In this way, identity and gentrification meet the concept of home. The speaker struggles to define home as more than a location on a map. In “All-America(n),” John wants to know what part of America is Trinidad, and even after the speaker provides an elaborate drawing, he still cannot understand. John’s America, it seems, is white. It cannot include “sovereignty, using words like independence / and island-nation, saying six miles / off the coast of Venezuela” because his America is “full of white people, and fields, and basketball / and highways in his mouth—America of chitterlings / and blues.” If home is buried within identity, what happens when it’s dismissed?
The poet tries to answer with such poems as “Coming Home” and “A Perfect Slice.” Brooklyn is home through her courtship; Trinidad is home with her siren call and map for love. But home is also where his daughter is, in the things he can take with him to Chicago, and in his ancestry. “I need all this,” the speaker pleads in “Things to Take with You When You Move 807 Miles Away from Home,” and it’s true. At first, one might assume home is a place with a mailing address, but it becomes clear by the end of the collection that home is versions of yourself reimagined while forces beyond you restructure the landscape and skyline.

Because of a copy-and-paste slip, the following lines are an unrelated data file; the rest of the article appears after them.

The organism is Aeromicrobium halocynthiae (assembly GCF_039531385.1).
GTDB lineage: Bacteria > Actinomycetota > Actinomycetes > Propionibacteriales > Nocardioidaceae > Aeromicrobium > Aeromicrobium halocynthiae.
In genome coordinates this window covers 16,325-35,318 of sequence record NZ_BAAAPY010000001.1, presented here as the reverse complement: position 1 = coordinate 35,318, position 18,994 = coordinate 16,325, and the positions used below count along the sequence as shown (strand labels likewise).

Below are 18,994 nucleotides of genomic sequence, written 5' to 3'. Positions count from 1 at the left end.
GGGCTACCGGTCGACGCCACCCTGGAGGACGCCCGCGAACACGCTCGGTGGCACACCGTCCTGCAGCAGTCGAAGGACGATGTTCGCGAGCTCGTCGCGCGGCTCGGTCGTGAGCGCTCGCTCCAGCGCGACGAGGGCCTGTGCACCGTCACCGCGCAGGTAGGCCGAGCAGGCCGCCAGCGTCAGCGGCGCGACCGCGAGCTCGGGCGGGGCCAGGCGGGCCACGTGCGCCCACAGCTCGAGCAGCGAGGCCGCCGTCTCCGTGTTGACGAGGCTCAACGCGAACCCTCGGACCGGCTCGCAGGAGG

The entire collection of Where Brooklyn At? reconceives traditional themes. With form, free verse, and prose poems, Bonair-Agard brings in dreams and imagined conversations with Jay-Z to demonstrate the collection’s greater need to reconcile with loss: of family, of identity, and of home. The tone shifts only slightly between poems, but each one sounds like a person from Brooklyn—the use of profanity, the references to streets and celebrities, and the friendly way he relates to the reader. They are not on the outside; in fact, he speaks to the reader like someone he’s known his whole life. This can almost be alienating, especially if one has never been to New York. But overall, the tone strikes honestly—carefully and completely realizing the sacrifices that are voluntarily and involuntarily made in honor of urban renewal.